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I'm thinking about this situation:

Two plane polarized beams of light of equal intensity with polarizations that are mutually orthogonal are produced from a gas discharge lamp emitting nearly monochromatically at mean wavenumber ν and with bandwidth ∆ν using a polarizing beamsplitter.

I would like to create: 1) A circularly polarised beam 2) An unpolarised beam

I'm wondering are those 2 orthogonally polarised beam from the gas discharge lamp completely uncorrelated? In other words, just by combining them will give me "2) An unpolarised beam"?

and.. I got no idea how to create a circularly polarised beam. Any suggestions?

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If you split a single lamp beam into horizontal and vertical beams, those two remain coherent. By delaying one by a half-wave, you can recombine them with the right phase relationship to make circularly polarized light.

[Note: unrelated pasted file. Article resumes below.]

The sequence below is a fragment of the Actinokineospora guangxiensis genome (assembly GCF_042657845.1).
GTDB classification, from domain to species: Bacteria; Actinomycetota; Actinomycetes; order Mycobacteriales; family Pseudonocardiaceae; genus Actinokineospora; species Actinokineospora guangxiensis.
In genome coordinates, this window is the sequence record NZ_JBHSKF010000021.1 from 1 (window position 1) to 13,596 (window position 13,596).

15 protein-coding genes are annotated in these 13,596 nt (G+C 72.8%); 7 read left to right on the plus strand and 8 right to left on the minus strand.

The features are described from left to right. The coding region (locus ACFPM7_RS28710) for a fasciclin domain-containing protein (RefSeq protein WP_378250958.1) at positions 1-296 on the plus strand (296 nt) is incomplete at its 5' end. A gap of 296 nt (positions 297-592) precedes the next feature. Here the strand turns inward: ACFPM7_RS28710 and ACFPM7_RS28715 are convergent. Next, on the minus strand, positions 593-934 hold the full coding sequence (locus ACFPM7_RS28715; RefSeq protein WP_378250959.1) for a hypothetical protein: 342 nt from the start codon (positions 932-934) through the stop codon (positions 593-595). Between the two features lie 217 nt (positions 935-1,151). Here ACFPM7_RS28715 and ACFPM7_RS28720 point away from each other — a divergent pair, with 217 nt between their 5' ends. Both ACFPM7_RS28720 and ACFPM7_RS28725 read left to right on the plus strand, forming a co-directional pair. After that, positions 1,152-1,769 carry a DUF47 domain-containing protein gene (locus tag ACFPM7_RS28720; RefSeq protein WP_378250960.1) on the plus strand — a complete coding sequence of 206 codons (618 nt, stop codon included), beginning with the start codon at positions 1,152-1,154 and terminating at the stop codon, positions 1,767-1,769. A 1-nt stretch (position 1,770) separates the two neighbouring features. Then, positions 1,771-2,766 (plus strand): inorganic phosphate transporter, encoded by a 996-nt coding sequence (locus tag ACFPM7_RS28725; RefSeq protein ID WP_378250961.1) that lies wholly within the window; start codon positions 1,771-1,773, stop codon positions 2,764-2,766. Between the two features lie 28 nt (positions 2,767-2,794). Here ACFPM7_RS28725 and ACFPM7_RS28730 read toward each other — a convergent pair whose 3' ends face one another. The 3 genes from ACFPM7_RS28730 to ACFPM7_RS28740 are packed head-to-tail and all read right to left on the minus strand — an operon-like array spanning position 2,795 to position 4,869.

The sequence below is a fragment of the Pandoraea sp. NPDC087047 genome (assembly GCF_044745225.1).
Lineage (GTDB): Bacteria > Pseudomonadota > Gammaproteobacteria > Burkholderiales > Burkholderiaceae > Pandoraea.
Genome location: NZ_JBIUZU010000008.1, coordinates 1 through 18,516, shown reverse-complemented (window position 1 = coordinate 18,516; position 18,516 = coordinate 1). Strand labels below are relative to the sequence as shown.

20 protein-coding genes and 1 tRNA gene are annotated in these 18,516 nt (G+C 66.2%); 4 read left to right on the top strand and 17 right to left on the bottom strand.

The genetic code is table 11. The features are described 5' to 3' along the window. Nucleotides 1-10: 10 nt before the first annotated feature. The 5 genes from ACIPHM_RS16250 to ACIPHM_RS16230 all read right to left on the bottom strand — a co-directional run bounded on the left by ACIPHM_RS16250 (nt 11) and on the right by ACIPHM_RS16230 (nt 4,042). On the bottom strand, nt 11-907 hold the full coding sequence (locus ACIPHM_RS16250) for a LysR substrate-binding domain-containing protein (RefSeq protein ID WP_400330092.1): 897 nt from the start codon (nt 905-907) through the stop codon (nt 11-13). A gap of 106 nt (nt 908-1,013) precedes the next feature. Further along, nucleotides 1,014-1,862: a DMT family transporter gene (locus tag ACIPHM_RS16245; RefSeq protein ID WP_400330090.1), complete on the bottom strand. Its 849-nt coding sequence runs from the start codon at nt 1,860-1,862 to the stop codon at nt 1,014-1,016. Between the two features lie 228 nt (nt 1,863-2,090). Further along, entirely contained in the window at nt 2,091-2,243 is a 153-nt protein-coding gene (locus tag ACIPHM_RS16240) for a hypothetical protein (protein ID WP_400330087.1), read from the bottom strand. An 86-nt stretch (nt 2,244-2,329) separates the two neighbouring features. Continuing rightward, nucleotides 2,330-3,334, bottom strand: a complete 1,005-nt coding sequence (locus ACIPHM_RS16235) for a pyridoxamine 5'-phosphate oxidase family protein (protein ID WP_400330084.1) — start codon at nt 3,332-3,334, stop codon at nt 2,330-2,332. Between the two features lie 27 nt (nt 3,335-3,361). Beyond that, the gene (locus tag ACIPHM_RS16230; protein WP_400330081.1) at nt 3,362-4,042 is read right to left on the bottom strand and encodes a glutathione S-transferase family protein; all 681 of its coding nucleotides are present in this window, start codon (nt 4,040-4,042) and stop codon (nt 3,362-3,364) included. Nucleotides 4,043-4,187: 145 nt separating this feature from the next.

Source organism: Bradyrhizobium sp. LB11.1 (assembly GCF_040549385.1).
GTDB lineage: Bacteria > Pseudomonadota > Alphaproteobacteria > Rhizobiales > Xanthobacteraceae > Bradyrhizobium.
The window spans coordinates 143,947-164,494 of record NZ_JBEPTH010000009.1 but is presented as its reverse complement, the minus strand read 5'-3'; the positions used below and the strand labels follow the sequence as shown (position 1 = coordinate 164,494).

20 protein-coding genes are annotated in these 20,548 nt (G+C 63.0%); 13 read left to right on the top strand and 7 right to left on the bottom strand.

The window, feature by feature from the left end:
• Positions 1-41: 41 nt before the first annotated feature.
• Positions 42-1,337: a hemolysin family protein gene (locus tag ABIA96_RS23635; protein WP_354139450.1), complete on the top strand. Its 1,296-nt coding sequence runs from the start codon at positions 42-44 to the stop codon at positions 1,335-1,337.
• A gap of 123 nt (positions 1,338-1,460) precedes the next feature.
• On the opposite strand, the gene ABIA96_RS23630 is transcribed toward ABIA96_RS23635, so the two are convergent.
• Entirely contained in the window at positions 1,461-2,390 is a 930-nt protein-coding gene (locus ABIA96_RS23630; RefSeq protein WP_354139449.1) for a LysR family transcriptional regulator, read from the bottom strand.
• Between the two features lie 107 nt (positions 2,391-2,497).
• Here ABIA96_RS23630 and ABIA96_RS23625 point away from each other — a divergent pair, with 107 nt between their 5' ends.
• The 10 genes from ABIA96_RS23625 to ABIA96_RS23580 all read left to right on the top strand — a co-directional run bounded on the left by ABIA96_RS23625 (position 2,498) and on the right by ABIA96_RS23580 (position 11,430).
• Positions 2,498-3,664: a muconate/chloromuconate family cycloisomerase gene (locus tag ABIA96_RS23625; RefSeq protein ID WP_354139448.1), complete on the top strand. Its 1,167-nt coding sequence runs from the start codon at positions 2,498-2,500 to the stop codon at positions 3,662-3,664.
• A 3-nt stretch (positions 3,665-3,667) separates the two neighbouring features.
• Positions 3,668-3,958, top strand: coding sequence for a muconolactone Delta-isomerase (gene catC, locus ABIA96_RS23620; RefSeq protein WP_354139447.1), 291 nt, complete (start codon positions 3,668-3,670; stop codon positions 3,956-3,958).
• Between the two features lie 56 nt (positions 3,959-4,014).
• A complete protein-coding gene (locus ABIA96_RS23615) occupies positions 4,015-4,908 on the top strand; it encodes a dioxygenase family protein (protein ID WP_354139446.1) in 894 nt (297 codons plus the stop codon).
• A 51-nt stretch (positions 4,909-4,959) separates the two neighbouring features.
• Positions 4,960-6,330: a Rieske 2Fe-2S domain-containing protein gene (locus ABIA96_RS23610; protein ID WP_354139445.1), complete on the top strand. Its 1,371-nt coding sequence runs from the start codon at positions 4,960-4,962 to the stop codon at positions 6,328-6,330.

If you have two independent beams, from two parts of the lamp, their phases are random. Recombine those and sometimes you have right-circular light, sometimes left, and sometimes linear at lots of different angles. This is all rapidly and randomly varying: quite similar to the random hence unpolarized light you started with.

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For two polarized sources superimposing, the resultant beam has several parameters (relative: amplitudes, phase shifts, frequencies, and polarization angles.) Your desired setup fixes all but the latter, and changing that will only ever output another plane polarized beam. To get say a circular beam, you need a $\pi/2$ phase shift between the two. Here's an animated graph to illustrate the general case. All you to need to play with are the relative parameters. There are three plots: source 1, 2, and superimposed, as well as a particle trajectory for each.

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